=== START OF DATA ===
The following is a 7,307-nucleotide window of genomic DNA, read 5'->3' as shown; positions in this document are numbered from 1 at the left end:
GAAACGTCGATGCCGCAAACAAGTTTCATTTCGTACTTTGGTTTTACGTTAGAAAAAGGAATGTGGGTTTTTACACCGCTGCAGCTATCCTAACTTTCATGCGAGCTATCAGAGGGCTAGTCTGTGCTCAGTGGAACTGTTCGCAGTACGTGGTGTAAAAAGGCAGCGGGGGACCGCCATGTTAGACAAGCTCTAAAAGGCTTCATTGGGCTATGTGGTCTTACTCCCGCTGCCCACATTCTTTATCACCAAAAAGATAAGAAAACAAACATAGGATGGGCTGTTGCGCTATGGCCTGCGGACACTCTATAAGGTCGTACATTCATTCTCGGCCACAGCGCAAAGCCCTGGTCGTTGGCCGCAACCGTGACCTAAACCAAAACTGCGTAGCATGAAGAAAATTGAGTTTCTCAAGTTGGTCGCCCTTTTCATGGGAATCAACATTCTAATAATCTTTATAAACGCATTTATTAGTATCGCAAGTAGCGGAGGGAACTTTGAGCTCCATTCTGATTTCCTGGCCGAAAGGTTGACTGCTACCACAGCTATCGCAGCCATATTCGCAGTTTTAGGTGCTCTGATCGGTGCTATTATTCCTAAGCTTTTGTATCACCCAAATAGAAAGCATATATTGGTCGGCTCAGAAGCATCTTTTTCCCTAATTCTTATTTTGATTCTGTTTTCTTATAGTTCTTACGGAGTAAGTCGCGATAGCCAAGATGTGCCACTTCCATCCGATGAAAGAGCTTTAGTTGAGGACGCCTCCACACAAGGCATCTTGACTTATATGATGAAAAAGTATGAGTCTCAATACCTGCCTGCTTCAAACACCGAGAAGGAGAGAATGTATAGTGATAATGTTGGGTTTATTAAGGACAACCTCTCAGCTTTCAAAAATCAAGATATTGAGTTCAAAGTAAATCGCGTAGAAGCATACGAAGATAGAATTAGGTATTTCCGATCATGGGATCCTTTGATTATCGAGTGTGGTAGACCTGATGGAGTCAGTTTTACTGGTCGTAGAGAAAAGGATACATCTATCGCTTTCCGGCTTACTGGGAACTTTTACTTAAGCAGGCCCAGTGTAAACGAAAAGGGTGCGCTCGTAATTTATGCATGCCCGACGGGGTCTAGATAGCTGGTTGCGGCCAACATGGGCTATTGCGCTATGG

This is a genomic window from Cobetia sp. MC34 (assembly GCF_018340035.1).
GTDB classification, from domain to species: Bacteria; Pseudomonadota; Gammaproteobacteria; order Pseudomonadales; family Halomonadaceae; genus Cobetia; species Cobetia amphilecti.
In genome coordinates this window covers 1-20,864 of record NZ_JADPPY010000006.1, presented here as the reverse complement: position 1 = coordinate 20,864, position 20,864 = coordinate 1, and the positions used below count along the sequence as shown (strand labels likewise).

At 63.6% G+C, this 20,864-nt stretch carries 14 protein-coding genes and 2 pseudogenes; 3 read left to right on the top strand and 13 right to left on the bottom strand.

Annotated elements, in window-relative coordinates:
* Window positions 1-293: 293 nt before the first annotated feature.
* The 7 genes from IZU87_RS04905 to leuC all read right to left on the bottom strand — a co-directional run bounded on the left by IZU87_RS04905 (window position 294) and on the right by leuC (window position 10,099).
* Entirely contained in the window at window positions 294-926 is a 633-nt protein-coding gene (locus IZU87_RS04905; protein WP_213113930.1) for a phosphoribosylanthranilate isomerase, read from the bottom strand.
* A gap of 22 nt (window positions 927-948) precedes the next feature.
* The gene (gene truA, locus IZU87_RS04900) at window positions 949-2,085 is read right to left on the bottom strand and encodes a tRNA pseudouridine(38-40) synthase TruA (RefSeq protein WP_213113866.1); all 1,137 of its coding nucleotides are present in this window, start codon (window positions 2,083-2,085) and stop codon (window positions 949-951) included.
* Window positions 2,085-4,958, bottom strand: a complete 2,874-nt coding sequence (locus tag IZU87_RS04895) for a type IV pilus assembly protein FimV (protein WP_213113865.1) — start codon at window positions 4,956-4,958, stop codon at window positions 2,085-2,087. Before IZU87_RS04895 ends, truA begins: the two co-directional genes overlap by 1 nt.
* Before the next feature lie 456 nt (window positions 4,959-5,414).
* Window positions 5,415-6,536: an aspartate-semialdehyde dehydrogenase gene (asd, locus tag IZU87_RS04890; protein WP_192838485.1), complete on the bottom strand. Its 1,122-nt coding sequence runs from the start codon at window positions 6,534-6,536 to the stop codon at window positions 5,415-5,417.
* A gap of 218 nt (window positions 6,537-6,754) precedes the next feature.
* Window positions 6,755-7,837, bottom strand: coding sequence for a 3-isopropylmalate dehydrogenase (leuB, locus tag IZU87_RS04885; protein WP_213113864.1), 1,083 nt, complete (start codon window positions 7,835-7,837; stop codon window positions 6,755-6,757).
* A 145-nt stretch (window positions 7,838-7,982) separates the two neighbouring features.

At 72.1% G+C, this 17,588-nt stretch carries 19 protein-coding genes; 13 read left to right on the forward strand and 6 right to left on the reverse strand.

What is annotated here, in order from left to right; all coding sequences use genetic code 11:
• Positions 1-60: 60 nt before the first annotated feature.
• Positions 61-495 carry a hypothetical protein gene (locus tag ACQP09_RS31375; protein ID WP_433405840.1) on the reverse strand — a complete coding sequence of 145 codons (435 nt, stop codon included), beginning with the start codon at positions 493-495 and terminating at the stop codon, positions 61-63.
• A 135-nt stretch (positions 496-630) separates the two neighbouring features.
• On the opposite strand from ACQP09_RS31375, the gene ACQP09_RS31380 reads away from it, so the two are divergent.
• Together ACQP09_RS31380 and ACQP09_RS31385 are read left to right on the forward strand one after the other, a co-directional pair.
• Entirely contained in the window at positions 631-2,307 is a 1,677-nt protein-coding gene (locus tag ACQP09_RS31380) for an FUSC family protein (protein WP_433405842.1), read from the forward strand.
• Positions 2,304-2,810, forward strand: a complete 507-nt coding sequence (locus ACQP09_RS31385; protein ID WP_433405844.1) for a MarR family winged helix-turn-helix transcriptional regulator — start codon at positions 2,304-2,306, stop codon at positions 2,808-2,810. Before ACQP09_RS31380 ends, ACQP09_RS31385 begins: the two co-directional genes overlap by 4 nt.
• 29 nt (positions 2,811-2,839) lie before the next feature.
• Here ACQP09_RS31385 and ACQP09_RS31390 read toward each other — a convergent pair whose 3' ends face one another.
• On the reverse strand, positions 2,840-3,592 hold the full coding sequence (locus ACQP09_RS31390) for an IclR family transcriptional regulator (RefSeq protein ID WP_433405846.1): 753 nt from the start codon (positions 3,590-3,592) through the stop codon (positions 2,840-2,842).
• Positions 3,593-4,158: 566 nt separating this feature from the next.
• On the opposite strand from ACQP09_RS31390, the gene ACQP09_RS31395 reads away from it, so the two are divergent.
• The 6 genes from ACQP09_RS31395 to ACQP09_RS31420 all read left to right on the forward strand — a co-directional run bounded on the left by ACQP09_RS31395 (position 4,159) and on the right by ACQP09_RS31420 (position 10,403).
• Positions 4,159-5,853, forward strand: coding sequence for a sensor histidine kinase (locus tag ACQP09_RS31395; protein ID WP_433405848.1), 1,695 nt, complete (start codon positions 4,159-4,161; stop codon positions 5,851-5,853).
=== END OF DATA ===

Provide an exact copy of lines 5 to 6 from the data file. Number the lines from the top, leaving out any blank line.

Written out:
In genome coordinates this window covers 1-20,864 of record NZ_JADPPY010000006.1, presented here as the reverse complement: position 1 = coordinate 20,864, position 20,864 = coordinate 1, and the positions used below count along the sequence as shown (strand labels likewise).

At 63.6% G+C, this 20,864-nt stretch carries 14 protein-coding genes and 2 pseudogenes; 3 read left to right on the top strand and 13 right to left on the bottom strand.